So, for authors perched on a similar rung of the publishing ladder as I, here’s three solid  pointers to explaining your new book deal:

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Au Naturel

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It's Only Natural

Those fabulous folks at Exciting Press have just released my brand new short story, It’s Only Natural.

The bones of the tale were pilfered from the carcass of a long-abandoned memoir, Things The Fortune-Teller Forgot To Mention (Great title, eh? That was the best thing about it). Things… was intended as a funny, sad, poignant parade through the gamut of procreation trials: fertility issues, pregnancy failure, pregnancy triumph, birth of twins, multiples madness and autism diagnosis. It’s Only Natural homes in on one tiny part of the journey – the part that involved a freaky naturopath and a sneaky acupuncturist. To give the shorty life, names were changed, scenes were embellished and Morgan Freeman was flown in to narrate. It was really nice of him to do that.

Download the story for free. And go natural.

A Story From Me, A Title From You

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Plastic Surgery

With the imminent Exciting Press publication of my 2008 work, The Umbilical Word, I’ve decided the novel needs some cosmetic surgery. Nothing too drastic. No collagen in the prose or liposuction of the plot. Just a small alteration to the face of the book.

A title-job.

But rather than entrust this delicate operation to my own shaky-handed devices, I’m entrusting it to an expert:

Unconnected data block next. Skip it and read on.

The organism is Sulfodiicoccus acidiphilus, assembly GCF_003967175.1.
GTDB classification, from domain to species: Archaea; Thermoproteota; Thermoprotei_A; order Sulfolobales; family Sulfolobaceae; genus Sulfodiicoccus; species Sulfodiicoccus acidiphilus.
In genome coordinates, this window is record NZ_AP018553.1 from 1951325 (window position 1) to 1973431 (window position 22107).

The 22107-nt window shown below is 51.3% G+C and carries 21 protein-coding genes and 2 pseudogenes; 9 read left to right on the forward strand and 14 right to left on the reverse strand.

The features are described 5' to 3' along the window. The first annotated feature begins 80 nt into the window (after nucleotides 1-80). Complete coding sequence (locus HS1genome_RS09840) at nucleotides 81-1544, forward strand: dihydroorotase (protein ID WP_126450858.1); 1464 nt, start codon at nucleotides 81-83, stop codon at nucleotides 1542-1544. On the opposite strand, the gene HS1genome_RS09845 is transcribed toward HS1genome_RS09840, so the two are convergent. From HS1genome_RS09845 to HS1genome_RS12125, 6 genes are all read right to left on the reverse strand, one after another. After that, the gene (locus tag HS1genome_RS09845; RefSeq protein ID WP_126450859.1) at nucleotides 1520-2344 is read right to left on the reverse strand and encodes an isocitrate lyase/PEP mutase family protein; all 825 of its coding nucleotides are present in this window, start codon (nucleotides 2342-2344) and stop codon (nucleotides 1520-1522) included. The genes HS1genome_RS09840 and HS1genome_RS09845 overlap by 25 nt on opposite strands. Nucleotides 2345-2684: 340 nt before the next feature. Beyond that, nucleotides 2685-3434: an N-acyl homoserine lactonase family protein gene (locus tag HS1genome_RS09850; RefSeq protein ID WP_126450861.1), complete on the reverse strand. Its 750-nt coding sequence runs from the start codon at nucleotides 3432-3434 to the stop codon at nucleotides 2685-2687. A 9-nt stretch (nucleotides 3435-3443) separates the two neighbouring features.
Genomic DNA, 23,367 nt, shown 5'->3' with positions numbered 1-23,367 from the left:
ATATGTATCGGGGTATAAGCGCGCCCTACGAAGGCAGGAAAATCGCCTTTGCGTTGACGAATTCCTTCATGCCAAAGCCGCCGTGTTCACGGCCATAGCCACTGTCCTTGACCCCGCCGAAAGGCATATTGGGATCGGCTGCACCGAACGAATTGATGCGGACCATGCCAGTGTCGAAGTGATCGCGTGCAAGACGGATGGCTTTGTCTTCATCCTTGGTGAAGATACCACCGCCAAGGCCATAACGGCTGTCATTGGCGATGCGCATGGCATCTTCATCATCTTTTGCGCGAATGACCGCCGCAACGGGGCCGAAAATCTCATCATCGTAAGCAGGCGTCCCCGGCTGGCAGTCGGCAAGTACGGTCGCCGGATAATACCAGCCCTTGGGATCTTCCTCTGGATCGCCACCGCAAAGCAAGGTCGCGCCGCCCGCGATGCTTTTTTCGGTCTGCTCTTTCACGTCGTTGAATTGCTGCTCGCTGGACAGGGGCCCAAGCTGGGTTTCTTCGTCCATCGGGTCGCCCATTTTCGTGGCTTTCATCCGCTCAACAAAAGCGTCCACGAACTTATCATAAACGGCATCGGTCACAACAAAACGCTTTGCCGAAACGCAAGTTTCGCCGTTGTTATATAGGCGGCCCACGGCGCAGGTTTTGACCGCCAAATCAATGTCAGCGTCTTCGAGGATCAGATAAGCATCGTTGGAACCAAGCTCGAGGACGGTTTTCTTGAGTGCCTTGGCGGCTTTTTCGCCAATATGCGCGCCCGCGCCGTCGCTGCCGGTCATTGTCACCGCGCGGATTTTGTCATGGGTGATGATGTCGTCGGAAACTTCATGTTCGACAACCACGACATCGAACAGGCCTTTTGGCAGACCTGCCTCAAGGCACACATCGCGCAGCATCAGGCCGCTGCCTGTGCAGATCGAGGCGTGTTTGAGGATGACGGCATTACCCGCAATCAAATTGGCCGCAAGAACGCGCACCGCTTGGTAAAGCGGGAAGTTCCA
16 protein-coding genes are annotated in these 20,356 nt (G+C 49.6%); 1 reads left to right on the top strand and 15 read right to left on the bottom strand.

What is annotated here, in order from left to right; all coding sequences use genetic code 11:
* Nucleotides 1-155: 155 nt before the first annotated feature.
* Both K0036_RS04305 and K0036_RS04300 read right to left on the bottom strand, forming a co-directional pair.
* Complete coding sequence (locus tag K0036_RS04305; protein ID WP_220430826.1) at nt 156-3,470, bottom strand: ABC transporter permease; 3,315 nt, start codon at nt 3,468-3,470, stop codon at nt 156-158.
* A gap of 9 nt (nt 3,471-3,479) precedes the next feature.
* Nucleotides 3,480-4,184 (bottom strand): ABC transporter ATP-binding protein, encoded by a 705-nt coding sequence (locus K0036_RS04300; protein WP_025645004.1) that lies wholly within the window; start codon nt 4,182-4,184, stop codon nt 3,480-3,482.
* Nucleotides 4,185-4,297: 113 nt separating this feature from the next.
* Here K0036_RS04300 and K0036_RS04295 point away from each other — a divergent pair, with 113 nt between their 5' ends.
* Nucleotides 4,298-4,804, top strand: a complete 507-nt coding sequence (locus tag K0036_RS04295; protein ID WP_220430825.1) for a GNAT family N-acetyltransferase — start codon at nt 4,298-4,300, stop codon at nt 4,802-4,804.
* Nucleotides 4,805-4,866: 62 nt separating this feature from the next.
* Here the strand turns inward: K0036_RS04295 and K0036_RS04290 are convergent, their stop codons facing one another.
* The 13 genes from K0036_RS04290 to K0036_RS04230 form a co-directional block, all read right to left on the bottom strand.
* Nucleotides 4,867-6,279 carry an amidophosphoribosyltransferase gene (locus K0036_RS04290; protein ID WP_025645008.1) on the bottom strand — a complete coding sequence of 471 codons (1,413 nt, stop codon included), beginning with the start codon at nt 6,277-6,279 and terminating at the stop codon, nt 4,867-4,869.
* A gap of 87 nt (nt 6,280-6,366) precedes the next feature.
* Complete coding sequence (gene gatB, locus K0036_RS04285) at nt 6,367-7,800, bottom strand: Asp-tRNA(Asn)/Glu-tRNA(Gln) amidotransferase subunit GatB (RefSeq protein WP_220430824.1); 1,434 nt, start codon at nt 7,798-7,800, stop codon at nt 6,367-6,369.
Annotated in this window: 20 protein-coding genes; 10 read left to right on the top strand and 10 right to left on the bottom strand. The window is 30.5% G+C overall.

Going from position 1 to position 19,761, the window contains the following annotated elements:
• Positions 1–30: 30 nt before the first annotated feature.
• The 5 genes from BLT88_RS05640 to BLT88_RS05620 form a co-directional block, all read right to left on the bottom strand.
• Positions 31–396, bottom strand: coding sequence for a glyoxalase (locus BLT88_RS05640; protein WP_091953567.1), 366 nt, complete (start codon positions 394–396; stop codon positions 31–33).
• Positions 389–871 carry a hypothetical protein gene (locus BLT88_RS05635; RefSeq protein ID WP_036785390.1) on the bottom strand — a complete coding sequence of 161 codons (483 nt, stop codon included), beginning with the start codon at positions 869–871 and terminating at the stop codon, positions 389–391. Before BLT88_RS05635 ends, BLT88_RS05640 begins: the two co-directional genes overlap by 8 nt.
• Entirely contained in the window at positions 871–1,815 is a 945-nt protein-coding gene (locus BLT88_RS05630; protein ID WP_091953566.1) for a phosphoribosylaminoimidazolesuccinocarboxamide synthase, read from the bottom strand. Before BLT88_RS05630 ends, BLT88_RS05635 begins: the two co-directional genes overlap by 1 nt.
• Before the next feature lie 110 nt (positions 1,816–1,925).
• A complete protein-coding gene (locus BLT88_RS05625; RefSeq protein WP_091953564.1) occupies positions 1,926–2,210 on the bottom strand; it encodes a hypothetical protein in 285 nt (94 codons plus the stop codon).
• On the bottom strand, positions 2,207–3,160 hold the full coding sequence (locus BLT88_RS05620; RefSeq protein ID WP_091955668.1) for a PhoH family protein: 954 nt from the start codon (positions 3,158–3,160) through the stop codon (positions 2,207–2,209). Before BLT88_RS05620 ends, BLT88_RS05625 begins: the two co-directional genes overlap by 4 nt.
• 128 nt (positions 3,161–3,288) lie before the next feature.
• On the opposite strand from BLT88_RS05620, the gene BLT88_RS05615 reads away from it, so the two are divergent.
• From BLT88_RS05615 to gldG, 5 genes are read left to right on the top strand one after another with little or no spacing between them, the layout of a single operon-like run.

You!

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Fight To Be Free

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Rumble

As I write this, people all across North America are scrambling (yes, SCRAMBLING) to download a free e-copy of my novel, Kindling. At the same time, they are resisting the temptation to repeat the dose with noted public brainwasher, Nick Earls, and his work, Monica Bloom.

Why so?

Because no one wants to live under the tyranny that will ensue if Earls is victorious. Sure, Nick presents as a humble Australian artisan; a benevolent genius who authors stories as luminous as his work to aid humanity. Don’t be fooled: if, at the conclusion of May 28, the man known in closed literary circles as “The Cocked Fist” (see picture above)  has more freebies shared to his name than mine, the entire world will go to Hell. Your children, and your children’s children, will suffer under an oppressive regime of eminently likeable characters and delightfully crafted narratives. This is Hunger Games, people. Minus the hunger. And without the games.

So do the right thing. Get your complimentary copy of Kindling and play your part in ensuring the stable, loving, entirely problem-free world we all love and cherish is maintained.

And be careful with any retort Earls may have to this missive.

This is a man who wrote The Fix.

Fanning The Flames: ‘Kindling’ Released in North America